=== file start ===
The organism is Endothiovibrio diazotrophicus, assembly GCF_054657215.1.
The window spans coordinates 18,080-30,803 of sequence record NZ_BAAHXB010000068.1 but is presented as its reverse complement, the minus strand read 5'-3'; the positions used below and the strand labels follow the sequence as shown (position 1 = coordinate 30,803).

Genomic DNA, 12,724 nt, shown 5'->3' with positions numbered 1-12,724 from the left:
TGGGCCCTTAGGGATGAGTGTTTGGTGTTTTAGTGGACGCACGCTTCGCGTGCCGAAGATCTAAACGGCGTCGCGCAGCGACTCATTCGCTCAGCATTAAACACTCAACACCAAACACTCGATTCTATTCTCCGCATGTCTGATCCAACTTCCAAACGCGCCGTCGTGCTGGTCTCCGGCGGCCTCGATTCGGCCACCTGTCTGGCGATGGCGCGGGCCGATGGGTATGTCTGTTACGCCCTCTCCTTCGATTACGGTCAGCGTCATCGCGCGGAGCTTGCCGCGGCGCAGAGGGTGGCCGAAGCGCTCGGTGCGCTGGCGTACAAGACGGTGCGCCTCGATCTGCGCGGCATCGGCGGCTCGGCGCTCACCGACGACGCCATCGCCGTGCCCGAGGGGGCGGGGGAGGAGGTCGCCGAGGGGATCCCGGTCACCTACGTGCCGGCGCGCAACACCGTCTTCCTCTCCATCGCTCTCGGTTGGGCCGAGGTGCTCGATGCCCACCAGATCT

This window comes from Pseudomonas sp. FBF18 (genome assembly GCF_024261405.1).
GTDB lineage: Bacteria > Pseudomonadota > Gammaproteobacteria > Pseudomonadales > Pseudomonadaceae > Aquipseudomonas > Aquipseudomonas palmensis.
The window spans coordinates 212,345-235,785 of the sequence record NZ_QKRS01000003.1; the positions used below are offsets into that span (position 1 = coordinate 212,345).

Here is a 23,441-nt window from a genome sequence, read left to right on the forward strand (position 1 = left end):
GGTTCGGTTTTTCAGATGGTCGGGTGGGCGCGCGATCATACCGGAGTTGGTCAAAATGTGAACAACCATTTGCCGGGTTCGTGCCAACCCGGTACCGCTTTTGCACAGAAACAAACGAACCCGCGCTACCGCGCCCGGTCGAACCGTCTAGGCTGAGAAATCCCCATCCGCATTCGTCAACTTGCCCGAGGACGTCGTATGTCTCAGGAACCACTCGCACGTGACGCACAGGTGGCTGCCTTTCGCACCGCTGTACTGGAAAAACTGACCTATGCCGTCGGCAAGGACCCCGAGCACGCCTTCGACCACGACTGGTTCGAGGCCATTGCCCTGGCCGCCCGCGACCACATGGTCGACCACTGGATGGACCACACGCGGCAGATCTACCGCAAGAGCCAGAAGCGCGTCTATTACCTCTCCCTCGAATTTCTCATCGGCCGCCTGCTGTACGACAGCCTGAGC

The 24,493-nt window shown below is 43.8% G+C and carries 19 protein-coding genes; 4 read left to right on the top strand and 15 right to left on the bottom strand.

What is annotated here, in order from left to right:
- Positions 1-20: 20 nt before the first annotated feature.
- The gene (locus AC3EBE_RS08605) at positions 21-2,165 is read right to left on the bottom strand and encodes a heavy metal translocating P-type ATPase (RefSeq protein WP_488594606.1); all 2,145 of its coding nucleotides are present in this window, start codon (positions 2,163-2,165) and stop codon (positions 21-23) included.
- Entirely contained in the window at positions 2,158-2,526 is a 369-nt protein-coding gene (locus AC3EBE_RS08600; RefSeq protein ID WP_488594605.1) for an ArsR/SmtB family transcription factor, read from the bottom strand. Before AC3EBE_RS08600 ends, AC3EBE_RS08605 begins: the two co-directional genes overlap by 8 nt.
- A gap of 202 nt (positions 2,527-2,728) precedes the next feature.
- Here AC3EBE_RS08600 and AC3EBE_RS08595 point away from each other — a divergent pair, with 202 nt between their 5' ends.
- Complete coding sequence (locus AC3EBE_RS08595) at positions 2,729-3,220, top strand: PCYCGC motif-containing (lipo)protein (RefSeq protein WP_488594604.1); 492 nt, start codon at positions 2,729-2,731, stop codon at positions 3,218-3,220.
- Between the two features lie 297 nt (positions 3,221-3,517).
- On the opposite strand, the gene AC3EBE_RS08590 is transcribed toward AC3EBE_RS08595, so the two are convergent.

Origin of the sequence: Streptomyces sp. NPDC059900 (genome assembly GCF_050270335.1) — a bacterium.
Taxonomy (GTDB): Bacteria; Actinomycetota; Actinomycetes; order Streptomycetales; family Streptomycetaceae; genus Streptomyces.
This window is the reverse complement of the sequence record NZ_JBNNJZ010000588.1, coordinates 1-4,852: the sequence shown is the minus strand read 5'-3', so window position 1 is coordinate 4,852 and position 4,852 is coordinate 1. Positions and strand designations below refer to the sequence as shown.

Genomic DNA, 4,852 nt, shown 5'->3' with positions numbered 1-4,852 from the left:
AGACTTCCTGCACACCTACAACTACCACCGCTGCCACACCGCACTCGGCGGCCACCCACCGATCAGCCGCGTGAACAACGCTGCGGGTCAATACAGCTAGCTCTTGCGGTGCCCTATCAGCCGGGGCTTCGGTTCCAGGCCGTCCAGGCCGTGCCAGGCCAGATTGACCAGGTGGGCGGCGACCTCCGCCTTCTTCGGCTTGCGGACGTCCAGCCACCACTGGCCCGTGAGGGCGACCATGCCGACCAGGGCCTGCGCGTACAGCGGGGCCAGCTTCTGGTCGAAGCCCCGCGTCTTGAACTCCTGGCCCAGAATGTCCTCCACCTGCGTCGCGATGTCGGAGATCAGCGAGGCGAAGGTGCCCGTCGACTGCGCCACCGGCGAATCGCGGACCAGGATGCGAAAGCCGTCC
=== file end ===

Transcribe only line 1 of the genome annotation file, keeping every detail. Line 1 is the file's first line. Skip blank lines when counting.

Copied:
The organism is Endothiovibrio diazotrophicus, assembly GCF_054657215.1.